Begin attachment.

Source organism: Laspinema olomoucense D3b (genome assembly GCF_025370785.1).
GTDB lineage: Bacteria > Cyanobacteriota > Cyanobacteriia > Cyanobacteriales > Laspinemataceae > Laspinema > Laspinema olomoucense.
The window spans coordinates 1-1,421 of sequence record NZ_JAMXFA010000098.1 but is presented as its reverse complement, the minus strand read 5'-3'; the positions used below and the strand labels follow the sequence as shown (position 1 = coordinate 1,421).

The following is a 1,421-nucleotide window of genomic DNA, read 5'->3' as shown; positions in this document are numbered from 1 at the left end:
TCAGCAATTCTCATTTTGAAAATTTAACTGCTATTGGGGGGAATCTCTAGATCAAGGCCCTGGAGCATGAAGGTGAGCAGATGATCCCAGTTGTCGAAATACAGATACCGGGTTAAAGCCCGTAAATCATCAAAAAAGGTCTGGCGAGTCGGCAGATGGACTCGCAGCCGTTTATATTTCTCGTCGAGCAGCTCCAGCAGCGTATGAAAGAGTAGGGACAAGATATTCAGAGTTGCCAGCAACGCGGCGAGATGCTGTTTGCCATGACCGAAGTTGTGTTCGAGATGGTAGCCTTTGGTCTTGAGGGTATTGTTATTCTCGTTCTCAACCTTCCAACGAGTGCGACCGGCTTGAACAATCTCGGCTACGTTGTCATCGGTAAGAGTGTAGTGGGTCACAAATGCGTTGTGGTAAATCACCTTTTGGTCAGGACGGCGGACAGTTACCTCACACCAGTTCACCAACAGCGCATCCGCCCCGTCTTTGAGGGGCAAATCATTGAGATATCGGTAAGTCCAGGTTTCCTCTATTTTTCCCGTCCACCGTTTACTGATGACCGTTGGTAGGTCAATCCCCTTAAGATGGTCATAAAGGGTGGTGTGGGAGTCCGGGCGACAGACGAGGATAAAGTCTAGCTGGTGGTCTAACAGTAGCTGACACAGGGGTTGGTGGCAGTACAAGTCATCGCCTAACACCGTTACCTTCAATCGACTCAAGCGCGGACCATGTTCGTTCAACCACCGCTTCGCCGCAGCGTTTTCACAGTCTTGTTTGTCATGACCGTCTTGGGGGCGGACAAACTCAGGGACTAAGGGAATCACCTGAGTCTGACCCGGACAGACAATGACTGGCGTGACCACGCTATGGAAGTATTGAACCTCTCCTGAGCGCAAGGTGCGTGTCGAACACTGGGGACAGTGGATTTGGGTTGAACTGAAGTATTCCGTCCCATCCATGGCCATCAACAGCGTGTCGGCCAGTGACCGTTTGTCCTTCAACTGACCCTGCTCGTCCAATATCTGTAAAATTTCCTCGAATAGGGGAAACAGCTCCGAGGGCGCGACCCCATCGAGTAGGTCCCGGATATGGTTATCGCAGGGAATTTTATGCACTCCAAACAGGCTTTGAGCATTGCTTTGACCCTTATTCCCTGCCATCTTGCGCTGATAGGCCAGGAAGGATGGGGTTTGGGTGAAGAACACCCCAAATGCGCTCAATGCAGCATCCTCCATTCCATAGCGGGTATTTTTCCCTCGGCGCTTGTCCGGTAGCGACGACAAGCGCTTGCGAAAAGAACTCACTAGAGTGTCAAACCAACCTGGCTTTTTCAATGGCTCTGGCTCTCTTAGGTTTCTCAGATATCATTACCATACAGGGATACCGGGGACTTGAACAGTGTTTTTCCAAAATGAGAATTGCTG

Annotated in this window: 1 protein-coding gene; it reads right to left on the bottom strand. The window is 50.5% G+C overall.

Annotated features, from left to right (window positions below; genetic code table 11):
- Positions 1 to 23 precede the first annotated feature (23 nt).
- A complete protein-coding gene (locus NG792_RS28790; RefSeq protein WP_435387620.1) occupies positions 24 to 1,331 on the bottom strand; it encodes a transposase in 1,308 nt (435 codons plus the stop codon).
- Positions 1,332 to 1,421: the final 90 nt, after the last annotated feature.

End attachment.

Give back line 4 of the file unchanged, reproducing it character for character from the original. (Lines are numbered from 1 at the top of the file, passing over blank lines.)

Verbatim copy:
The following is a 1,421-nucleotide window of genomic DNA, read 5'->3' as shown; positions in this document are numbered from 1 at the left end: